One of the hard lessons dividend investors learned during the coronavirus market tumble of 2020 is that when companies need to rapidly conserve cash, they tend to be apt to cut or suspend dividends.
The second part of the lesson is that dividend disappointment can be avoided by focusing on companies with strong balance sheets. While high yields are alluring, history, including 2020, is littered with examples of big dividend yields masking weak balance sheets. Those are the types of companies that are most likely to deliver negative dividend action in the name of capital conservation.
While removing dividend offenders from the investment lexicon is impossible, particularly when interest rates are low, the outlook for sustainable payouts is bright today thanks to good old cash.
As noted above, years of low interest rates encouraged companies across an array of sectors to borrow on the cheap and plenty used that cash to finance dividends and buybacks. That’s fine for companies that already have strong balance sheets, but eventually debt has to be serviced, meaning firms with weak cash positions could be pinched by simultaneous debt and dividend obligations.
Fortunately, data indicate S&P 500 companies, broadly speaking, have strong cash positions. Many fund shareholder rewards without issuing corporate bonds. Conversely, if they opt to go that route to take advantage of low rates, they can pay the tab.
“In Q1’21, S&P 500 Industrials (Old) cash and equivalents stood at $1.81 trillion,” notes First Trust Chief Market Strategist Bob Carey. “The all-time high was $1.89 trillion, set in Q4’20.”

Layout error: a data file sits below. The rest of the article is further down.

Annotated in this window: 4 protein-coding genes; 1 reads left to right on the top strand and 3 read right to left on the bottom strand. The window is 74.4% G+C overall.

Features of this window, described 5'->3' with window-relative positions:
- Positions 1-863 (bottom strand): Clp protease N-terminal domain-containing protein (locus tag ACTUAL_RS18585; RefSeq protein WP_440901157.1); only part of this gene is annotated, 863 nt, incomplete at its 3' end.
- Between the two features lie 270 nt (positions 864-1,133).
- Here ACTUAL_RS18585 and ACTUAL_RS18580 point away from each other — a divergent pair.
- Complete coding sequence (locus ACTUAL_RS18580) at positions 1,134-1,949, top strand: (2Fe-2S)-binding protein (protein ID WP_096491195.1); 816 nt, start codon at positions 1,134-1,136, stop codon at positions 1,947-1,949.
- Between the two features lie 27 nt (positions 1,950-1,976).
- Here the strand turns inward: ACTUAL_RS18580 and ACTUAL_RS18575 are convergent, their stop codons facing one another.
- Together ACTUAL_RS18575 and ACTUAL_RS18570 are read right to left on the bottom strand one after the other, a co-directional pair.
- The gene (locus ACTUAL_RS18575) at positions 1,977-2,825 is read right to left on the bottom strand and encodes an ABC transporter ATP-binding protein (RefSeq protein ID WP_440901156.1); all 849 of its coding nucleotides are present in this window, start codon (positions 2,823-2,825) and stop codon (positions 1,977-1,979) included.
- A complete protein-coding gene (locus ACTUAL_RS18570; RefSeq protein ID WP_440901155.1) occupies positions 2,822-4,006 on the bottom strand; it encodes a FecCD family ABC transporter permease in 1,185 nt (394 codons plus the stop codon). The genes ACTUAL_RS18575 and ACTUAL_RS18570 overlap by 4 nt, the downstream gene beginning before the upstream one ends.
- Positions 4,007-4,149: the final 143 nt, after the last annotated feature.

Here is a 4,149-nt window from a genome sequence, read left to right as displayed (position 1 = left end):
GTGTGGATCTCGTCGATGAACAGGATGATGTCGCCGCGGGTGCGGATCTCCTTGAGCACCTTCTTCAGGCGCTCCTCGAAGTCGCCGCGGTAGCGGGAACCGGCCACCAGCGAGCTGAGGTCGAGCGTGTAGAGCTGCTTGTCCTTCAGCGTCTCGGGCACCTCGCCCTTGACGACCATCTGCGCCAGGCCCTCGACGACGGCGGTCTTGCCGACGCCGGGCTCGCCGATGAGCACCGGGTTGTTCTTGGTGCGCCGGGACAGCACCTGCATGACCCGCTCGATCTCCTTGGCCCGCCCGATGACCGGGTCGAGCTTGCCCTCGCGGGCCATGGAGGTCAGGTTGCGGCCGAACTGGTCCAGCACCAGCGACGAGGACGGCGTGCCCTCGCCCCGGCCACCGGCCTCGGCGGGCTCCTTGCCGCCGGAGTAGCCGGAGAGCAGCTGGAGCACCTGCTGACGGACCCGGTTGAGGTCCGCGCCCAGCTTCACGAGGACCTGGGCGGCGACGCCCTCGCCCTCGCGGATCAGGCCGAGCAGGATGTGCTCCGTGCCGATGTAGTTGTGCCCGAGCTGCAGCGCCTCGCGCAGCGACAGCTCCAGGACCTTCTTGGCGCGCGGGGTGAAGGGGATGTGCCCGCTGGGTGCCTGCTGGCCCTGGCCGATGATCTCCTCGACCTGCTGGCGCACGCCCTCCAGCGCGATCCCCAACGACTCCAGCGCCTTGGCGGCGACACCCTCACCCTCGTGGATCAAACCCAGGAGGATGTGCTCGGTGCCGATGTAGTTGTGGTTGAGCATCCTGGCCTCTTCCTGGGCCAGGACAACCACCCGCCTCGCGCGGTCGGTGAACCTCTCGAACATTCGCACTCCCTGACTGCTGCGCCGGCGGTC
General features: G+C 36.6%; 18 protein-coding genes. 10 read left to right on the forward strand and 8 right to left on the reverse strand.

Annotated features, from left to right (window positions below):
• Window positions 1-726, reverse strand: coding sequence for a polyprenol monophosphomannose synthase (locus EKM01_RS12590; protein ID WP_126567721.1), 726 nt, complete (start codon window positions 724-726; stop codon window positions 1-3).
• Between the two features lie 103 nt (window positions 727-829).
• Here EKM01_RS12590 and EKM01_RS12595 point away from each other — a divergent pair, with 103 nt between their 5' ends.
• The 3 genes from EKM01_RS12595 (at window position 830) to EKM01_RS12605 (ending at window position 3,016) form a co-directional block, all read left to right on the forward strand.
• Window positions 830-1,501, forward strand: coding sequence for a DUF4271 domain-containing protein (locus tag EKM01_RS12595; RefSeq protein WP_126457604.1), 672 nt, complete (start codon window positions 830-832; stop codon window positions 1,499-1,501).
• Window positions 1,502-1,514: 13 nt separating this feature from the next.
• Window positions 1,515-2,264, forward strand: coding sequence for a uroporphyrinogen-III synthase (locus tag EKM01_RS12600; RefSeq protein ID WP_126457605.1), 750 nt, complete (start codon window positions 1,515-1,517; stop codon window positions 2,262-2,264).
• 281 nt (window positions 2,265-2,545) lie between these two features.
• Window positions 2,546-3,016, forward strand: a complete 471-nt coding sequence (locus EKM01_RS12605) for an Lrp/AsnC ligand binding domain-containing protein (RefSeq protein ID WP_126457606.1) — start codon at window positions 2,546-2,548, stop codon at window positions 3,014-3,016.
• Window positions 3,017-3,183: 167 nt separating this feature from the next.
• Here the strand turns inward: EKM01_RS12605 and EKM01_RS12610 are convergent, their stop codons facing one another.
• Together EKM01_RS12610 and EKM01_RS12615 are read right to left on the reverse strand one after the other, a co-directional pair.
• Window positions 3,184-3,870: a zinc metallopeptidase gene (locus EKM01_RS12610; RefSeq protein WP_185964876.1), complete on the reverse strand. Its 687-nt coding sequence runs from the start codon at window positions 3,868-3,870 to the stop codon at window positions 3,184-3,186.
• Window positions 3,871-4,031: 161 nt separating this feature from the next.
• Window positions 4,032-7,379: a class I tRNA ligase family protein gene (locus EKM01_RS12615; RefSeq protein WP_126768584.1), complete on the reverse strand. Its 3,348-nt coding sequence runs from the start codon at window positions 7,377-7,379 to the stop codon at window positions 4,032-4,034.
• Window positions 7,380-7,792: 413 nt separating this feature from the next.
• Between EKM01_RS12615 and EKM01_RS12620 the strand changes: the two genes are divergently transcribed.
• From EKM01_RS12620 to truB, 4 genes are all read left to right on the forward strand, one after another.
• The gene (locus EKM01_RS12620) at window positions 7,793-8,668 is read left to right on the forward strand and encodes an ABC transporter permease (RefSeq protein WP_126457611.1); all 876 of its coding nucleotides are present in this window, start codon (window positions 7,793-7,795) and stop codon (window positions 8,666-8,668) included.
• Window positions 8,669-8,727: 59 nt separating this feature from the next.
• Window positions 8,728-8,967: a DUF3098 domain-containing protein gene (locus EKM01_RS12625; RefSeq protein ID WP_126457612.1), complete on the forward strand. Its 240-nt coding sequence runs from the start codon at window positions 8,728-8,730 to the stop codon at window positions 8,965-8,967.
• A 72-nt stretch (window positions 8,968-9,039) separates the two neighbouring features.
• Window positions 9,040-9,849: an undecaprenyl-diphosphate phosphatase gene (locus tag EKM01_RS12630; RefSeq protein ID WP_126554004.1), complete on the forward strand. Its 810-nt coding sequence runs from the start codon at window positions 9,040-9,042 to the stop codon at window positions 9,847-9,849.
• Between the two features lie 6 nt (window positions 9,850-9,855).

Alone, that’s an impressive data point, but it’s all the more meaningful when accounting for the expectation that S&P 500 dividends could hit a record in the current quarter and that companies are buying back substantial amounts of their own equity.
“From Q1’16 through Q1’21, cash holdings rose from $1.35 trillion to $1.81 trillion, or a gain of 34.07%,” says Carey. “What is interesting is that S&P 500 Index companies spent a combined $5.65 trillion on stock dividend distributions and stock buybacks over that same period (not shown in chart), according to S&P Dow Jones Indices. Stock buybacks accounted for 58.23% of the $5.65 trillion.”
In other words, data support the notion that investors may be treated to another golden era of shareholder rewards. This time around, however, it appears as though companies have the means to support those rewards.
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